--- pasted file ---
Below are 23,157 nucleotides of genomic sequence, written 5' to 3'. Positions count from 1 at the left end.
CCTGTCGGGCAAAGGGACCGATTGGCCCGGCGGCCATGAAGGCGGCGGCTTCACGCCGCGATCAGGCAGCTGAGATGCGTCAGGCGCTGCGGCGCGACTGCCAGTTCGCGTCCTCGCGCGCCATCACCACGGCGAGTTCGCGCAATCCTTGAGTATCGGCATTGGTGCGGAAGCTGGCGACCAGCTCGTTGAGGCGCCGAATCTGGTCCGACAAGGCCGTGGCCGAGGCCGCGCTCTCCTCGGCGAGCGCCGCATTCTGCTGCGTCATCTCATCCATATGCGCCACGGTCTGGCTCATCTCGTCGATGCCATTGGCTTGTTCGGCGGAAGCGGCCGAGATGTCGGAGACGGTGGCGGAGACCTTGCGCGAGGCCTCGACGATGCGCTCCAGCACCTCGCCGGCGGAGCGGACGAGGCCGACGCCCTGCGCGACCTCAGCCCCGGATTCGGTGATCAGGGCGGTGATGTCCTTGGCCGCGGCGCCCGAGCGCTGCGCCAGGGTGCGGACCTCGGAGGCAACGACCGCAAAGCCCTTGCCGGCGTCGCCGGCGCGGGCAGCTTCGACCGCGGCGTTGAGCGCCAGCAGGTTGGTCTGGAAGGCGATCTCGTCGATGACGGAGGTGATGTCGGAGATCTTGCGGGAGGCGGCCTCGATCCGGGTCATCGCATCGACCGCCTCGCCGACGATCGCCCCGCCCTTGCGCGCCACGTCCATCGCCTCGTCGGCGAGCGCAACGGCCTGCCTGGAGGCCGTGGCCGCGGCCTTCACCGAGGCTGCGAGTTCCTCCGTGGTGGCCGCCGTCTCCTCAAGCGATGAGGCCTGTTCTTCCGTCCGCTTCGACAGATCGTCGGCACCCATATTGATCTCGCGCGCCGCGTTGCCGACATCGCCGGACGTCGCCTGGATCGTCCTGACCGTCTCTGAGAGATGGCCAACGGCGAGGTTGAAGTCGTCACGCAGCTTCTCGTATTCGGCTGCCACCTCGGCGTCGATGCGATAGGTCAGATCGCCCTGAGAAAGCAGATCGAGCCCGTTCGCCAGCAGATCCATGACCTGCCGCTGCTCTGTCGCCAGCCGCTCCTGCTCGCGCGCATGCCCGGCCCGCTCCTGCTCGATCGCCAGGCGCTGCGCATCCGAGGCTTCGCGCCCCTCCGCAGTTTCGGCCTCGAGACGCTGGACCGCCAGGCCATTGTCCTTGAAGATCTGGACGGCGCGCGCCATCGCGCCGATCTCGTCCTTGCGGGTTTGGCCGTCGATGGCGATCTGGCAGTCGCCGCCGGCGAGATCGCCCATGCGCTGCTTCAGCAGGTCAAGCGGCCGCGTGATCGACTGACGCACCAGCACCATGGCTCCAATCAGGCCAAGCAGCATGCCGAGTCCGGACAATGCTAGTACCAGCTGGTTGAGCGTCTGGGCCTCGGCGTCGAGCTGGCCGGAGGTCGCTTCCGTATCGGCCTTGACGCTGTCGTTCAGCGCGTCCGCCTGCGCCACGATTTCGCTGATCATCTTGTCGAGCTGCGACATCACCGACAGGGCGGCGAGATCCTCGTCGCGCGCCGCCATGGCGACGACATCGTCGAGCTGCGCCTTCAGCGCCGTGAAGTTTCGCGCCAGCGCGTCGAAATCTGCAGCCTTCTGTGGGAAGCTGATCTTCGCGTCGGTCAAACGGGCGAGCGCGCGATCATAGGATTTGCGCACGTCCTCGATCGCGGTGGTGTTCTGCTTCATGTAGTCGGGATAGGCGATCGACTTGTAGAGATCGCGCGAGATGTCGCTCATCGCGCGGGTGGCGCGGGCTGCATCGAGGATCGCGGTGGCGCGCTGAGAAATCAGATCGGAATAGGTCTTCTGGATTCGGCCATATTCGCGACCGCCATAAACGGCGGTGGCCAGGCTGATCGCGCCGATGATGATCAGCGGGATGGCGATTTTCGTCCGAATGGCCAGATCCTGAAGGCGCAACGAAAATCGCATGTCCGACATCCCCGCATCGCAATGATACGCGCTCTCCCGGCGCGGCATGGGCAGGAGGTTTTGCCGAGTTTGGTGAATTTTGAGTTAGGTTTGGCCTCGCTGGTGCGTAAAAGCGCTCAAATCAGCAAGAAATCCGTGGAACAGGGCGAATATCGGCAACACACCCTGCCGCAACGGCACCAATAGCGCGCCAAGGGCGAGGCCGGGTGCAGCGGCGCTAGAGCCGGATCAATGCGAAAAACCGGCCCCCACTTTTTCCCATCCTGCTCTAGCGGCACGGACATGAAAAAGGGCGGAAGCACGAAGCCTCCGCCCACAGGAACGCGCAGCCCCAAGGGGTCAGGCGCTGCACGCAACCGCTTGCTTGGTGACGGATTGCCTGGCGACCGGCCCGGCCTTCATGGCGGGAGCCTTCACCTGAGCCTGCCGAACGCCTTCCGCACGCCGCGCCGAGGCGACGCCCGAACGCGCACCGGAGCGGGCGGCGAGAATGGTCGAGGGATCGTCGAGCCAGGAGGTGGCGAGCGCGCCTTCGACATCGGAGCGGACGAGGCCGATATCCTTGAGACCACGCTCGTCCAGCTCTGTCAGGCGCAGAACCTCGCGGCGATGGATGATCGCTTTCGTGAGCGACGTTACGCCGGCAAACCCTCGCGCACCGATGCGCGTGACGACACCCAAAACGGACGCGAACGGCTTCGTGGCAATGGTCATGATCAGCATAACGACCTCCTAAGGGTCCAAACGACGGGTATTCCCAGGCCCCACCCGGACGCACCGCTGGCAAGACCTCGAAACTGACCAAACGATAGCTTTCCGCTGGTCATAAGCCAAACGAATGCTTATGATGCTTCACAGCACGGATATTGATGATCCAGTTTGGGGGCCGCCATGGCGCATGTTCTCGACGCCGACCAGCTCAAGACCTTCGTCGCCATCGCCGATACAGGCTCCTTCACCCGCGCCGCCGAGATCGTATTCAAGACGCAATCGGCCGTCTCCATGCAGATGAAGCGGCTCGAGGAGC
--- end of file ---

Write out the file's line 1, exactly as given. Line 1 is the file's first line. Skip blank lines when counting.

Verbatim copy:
Below are 23,157 nucleotides of genomic sequence, written 5' to 3'. Positions count from 1 at the left end.